Inside the outhouse is a tree branch nailed to the wall to hold the toilet paper; a spare roll sits under an inverted Maxwell House coffee can in order to keep the mice from making confetti out of it. The final touch—and this is an important one—is a piece of foam padding duct-taped to the top of the plastic toilet lid, thus offering the user both warmth and comfort. For those who by choice or necessity must linger in their duties, the door of the outhouse swings wide open to reveal a small slice of the Yellowstone River, barely visible some three hundred yards away, flashing between scattered branches of Englemann spruce and lodgepole pine. Of course while all this may be utterly romantic in July or August, it can be less so toward the end of hunting season, when answering the call means running through the woods at zero degrees only to find the door of the outhouse blocked by drifts of snow. And there can be other hazards, as well. Several years ago, while sweating out the inglorious job of digging a new outhouse hole, Ranger Michelle Tibbetts had the misfortune to puncture her can of pepper spray on a rock at the bottom of the pit. Writing in the cabin log book, she offers a piece of advice that parents everywhere would do well to drive home to their children: “Never dig an outhouse hole,” she warns, “with your bear spray on your hip.”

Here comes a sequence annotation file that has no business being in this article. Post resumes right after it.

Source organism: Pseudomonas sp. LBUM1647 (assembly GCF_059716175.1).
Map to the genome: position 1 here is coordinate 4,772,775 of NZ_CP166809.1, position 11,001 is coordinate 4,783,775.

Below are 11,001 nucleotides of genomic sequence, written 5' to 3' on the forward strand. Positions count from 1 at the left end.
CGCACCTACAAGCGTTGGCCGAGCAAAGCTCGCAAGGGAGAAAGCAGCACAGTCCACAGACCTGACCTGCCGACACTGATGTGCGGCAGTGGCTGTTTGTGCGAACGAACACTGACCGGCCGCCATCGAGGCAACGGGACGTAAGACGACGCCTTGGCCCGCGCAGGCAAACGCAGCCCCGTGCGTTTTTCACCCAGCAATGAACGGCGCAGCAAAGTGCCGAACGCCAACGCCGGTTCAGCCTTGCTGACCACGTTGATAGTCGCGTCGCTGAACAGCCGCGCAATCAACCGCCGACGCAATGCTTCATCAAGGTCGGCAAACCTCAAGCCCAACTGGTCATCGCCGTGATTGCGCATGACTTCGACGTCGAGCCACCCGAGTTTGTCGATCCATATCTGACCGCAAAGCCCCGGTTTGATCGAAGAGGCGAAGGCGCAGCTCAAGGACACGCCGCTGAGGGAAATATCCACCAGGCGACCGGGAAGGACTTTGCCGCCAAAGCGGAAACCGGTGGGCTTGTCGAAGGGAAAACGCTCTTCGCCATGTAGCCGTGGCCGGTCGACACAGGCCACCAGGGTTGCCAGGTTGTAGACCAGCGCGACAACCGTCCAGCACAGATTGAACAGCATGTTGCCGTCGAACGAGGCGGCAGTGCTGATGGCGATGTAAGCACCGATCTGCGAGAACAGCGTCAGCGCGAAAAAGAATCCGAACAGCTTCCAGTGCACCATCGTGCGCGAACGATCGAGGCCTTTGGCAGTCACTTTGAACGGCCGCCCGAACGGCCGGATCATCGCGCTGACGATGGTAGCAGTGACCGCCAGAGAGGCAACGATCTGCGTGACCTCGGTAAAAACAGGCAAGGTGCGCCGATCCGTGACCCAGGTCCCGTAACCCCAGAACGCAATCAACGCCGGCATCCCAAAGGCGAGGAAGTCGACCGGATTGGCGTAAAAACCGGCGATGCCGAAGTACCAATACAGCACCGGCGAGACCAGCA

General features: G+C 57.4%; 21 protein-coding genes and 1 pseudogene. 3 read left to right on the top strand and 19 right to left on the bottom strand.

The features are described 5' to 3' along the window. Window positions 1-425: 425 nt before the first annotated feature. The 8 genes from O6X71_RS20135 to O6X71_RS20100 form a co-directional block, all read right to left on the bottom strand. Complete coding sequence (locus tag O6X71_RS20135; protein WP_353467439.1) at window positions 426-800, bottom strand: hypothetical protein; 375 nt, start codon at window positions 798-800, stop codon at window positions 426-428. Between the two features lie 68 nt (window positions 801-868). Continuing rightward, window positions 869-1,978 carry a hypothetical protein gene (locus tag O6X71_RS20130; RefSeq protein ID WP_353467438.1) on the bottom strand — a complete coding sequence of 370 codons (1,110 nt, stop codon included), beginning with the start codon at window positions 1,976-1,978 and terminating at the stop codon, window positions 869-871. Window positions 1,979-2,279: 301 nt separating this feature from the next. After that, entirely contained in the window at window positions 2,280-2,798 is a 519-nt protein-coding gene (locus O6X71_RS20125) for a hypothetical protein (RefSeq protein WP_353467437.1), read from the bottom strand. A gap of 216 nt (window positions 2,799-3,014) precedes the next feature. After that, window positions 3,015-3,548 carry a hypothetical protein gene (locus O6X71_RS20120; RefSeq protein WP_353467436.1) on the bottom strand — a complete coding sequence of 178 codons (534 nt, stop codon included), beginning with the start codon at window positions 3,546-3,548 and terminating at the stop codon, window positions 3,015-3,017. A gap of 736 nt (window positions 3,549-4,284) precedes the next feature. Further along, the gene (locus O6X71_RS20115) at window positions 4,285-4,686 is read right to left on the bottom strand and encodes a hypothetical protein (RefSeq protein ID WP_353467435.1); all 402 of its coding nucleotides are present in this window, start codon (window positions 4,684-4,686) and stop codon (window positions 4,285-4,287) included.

© 2002 by Gary Ferguson, all rights reserved.
Award-winning writer Gary Ferguson sets off on a 140-mile hike into the most remote corner of the lower 48 states believing he will spend a quiet three months tracking wolf packs and communing with nature. The reality he encounters is entirely different. Ferguson comes to know the wild and beautiful core of greater Yellowstone “as a kind of sanatorium for the disenfranchised, a way station for men riding and hiding spring to fall to escape whatever curses they imagine hovering in the culture at large.”
Inflamed passions over wolves is just one of the issues Ferguson confronts. He also meets greedy outfitters intent on breaking the laws, troubled juveniles acquainting themselves with nature, a loner who has an uncanny rapport with wildlife, park rangers turned enforcers, and wildlife biologists grappling with the challenges of preserving this magnificent slice of wilderness. It’s a wild assortment of characters each with his own agenda Ferguson’s account is both a celebration of a magnificent American wilderness as well as a cautionary tale about the potential for its unraveling.